Hansol grows line of baby goods

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Hansol grows line of baby goods


Hansol Education CEO Byun Jae-yong discusses the company’s evolving business portfolio. Its first skin care brand “Finden Skin Bebe” will be released on Thursday. [KIM SANG-SEON]

Hansol Education, a leading infant and childhood education company, is expanding its business portfolio to include children’s health care products.

The company will unveil a line of products on Thursday that includes shampoos, lotions, oils, wet wipes and skin creams all developed for infants.

Hansol Education is using its patented “Nordic recovery complex” as an ingredient in all its products. Its main component is a type of birch sap from Finland that is known to be effective in protecting sensitive baby skin.

Before its venture into health care, Hansol Education was known for its educational brand Finden, which includes picture books (Finden Mini), soundproof mats (Finden Playmat), infant development programs (Finden Bebe) and prenatal kits for mothers (Finden Mommy to Be).

The new health care products will fall under the brand “Finden Skin Bebe.”

“Our future plan is to make Hansol Education stand on two pillars: education and health care,” CEO Byun Jae-yong said during a JoongAng Ilbo interview on Aug. 12.

“Although we started off as an education company, our corporate vision has always been a company that takes part in children’s everyday lives, not just in education but also culture, life and health.”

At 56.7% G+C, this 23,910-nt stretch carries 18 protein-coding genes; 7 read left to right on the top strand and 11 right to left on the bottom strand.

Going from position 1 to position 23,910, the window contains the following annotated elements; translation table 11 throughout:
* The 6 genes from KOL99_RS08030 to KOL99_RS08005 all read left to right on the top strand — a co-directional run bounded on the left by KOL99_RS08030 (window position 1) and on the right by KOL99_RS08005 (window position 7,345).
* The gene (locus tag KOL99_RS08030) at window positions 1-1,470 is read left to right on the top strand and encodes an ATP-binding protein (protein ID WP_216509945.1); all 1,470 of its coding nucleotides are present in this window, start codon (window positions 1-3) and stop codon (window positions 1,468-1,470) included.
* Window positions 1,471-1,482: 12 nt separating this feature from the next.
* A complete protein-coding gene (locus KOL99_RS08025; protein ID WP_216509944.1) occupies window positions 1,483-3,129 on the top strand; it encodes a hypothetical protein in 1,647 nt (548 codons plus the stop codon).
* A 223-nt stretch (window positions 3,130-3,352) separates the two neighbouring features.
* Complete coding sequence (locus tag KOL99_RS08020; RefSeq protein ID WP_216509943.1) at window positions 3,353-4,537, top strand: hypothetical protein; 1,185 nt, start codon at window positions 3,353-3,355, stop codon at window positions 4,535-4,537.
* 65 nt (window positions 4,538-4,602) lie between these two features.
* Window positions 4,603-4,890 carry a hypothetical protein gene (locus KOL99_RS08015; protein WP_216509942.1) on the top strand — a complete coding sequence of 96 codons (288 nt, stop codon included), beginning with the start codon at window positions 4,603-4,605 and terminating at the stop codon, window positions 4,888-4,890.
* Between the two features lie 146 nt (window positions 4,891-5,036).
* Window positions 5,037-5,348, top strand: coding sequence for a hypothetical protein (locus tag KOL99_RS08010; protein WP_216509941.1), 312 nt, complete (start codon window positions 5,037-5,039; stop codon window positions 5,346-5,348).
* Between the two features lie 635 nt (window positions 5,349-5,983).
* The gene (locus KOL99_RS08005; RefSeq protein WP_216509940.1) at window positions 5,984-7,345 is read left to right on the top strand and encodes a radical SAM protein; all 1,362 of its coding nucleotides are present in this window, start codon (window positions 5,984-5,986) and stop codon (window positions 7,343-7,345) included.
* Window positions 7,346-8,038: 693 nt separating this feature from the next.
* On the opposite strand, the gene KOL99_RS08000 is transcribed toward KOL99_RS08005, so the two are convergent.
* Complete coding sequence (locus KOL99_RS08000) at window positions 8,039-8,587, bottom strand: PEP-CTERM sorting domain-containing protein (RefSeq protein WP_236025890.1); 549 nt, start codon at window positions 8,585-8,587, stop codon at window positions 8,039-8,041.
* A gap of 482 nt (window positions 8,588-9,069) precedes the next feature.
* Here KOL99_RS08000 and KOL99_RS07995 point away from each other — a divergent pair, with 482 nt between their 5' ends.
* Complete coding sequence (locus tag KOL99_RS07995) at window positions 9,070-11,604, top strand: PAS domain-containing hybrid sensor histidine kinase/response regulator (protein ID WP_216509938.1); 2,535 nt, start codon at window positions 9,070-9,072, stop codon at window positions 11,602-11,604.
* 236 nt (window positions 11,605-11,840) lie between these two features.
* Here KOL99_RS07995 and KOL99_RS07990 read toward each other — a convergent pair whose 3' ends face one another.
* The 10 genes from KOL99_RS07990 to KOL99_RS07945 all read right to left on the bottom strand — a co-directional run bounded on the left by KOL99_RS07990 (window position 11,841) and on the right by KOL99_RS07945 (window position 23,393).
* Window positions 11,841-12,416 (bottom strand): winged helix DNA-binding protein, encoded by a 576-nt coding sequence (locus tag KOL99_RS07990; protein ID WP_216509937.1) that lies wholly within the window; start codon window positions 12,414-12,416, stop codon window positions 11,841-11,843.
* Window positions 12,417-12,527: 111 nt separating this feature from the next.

Byun himself is overseeing operations, participating in product selection, development and marketing.

In the long run, Hansol Education is hoping to manufacture food and clothing products for infants.

“Our education business grew by catching up with the needs of what mothers want for their children,” Byun said.

“Likewise, we intend to do the same in order to lead the baby health care market.”

Hansol Education’s move to diversify comes as the local education market has seen slow sales in the last few years. The company planned to launch a health care line 15 years ago but was unable to because of difficulties in the market.

One way for companies to survive is by going overseas, notably to China, where the market for baby products is known to amount to 13 trillion won ($11.6 billion), around six to seven times larger than the Korean market.

Hansol Education is also looking for ways to gain a foothold abroad. Last year, the company opened its infant education facility “Brainschool” in China and Vietnam.

“We focused on finding a local partner by attending China-related expositions,” Byun said. “Our next plan is to set up a joint venture with our Chinese partner and start exporting the Finden English education program.”

The business will target the growing premium infant goods market in China.

While acknowledging the importance of overseas markets, Byun also said gaining credibility from domestic consumers remains the company’s main priority.

“Even though the birthrate is lower, the attention and interest that parents are showing for their children have increased,” he said.

“As parents expect more from their children’s education, our role and responsibility as an education company will also expand.”

BY KIM SANG-SEON AND HUR JEONG-YEON [song.kyoungson@joongang.co.kr]
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